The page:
Whether that's racial code or not, the NBA is a business and Stern is its chief operating officer, and he's had to deal with the perception affecting the league's reality and bottom line. The recent adoption of an age limit, the dress code, and the crackdown on demonstrative complaining to the refs is all part of a larger effort to improve the league's image.

So was hiring a conservative operative to figure out how the league that had married itself to hip-hop could be better perceived by the people who buy the tickets and jerseys.

You can sugar-coat this any way you want but the bottom line is: A black league has to be palatable to white patrons. And black multimillionaires swinging at each other isn't part of the equation. If Stern doesn't send the message that the league has zero tolerance, it's incredibly bad business.

Still, you'll have to excuse me for expressing a bit of cynicism here.

Of the four major team sports in America, basketball has the least amount of fighting. The NHL sells fighting, promotes and glorifies it. Major League Baseball can't go two weeks without somebody rushing the mound to start a bench-clearing brawl, and suspensions are minimal. Pro football, in what seems almost an outgrowth of the mandatory contact, has its skirmishes and fights all the time. Basketball hasn't had a fight in two years.

So, fighting's okay in baseball but not basketball? Why? Fighting is cool for the NHL, but not the NBA? Why?

Because the NBA is the only one of those leagues that's perceived as being a "black league." The NFL is more than 60 percent black, but enough of its stars are white that you would never hear anybody, regardless of the percentages, refer to the NFL as a "black league." If black participation drops any more in major league baseball, it'll rival the overwhelmingly white NHL. I don't hear any great outcry for suspending pitchers or hitters for a meaningful number of games when there's a bean-ball war, even if the participants are men of color.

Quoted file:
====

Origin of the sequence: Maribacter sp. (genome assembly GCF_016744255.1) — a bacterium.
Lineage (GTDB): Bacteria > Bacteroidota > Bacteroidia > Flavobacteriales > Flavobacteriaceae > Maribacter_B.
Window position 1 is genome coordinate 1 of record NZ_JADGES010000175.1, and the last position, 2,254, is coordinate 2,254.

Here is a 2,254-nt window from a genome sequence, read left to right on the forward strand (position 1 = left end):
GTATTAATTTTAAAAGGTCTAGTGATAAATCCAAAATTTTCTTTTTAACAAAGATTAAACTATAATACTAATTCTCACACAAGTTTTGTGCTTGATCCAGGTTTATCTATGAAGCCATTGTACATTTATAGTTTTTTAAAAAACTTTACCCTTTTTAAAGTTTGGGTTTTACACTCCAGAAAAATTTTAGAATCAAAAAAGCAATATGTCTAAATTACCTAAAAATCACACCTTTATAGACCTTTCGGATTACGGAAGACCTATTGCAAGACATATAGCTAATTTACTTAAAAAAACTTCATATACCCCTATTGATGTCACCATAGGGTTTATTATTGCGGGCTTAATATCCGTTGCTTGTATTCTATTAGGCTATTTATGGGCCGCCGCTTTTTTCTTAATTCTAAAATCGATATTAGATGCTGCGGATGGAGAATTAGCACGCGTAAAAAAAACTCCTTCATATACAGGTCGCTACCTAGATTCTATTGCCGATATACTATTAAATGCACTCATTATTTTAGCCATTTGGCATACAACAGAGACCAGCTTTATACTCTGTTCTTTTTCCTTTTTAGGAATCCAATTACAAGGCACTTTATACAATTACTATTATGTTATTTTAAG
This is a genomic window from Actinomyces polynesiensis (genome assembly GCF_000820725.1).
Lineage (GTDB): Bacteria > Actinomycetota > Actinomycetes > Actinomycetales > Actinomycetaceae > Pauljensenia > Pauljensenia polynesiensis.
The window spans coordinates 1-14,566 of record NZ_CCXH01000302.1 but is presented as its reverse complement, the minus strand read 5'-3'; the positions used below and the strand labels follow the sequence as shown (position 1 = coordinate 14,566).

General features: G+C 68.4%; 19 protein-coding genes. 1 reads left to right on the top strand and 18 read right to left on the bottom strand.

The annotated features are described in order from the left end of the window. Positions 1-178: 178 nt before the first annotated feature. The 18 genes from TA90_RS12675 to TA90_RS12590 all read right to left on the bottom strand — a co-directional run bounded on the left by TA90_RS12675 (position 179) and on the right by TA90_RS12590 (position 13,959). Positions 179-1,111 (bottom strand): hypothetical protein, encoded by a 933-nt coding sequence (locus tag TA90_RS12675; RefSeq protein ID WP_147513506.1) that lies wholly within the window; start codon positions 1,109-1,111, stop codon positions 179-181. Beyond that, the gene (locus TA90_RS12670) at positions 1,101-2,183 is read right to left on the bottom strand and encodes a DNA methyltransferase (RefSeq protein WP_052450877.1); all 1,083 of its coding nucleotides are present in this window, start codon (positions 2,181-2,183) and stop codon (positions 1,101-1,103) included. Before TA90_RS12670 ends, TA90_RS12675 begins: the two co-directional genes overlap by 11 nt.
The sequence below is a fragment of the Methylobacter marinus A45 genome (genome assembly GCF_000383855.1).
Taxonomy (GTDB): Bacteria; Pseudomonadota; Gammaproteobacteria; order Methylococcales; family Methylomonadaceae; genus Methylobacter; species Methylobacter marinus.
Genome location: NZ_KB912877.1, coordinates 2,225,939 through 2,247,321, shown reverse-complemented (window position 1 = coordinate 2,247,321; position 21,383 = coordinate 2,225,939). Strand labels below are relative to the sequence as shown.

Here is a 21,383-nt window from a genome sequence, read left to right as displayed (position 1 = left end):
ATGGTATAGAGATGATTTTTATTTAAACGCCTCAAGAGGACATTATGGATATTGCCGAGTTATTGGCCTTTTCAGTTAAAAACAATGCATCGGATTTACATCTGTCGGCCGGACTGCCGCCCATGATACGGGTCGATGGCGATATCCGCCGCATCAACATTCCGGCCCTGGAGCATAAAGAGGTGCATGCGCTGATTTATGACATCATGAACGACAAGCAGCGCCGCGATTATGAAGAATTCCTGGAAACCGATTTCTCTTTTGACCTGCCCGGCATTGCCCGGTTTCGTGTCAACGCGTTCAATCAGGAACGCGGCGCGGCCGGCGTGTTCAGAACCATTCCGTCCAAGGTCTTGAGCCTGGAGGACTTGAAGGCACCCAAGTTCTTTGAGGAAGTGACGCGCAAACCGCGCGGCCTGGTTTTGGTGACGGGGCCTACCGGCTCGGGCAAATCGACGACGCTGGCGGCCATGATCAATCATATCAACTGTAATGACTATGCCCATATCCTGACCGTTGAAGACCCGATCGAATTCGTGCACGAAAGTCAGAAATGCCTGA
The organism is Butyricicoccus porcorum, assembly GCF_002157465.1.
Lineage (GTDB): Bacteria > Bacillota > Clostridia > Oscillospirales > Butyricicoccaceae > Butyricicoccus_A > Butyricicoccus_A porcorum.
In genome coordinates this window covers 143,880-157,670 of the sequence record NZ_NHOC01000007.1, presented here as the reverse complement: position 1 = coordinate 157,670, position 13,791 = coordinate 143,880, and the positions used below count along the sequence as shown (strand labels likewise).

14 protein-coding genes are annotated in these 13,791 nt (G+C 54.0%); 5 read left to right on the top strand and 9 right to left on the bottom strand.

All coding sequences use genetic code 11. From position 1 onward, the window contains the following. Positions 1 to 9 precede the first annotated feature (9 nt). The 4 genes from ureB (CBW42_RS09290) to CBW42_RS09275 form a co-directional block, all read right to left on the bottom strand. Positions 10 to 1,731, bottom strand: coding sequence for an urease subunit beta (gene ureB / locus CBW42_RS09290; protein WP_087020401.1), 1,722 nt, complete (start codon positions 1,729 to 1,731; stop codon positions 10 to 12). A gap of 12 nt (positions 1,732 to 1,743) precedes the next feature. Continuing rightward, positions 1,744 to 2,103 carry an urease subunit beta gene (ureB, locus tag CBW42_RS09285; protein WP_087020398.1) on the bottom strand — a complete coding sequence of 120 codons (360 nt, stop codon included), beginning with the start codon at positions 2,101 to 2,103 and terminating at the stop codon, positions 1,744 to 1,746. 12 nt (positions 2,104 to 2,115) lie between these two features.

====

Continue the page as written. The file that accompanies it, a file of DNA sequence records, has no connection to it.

No, this fighting issue and the way it attaches itself to the players is the NBA's burden to bear. "Those thugs" are going to have to be more red-state friendly in order to sell seats, much less jerseys and shoes. NBA players are the most identifiable of professional athletes. They make the most money. They've got the most intimate relationship with the patrons.

They've got the longest shelf life. I'm not about to feel sorry for them because they're being held to what seems to me to be a different standard.

Eliminating the fighting is a very small price for these players to pay; still, let's see it for what it is. Stern has.

This latest episode at Madison Square Garden bears no resemblance to the Malice at the Palace because players didn't fight fans this time; they fought each other. But what the NBA has surely found in its research is that if the perception of the league and its players is going to improve, fighting cannot under any circumstances be a part of the product.

It's a shame that Carmelo Anthony, at the same time he took over the league lead in scoring and donated $1.5 million to keep a youth recreation facility open, has to now sit out 15 games. His public apology seemed sincere and his asking for forgiveness genuine. Perhaps it knocked the suspension down from 20 games or more. Either way, my bet is Anthony won't be involved in anything like this again. It cost him too much.

Actually, I found Anthony's cheap shot far less offensive than Terrell Owens's spitting in the face of the Atlanta Falcons' DeAngelo Hall on Saturday night. Yet, Owens wasn't suspended; he was only fined $35,000 and the outrage over his thuggish act quickly died out. The paying customers will tolerate almost anything from the preeminent NFL. But as the NBA has found out once again, professional basketball players operate on a much shorter leash, and if they have any sense of the sports and entertainment marketplace in America, they had better act like it.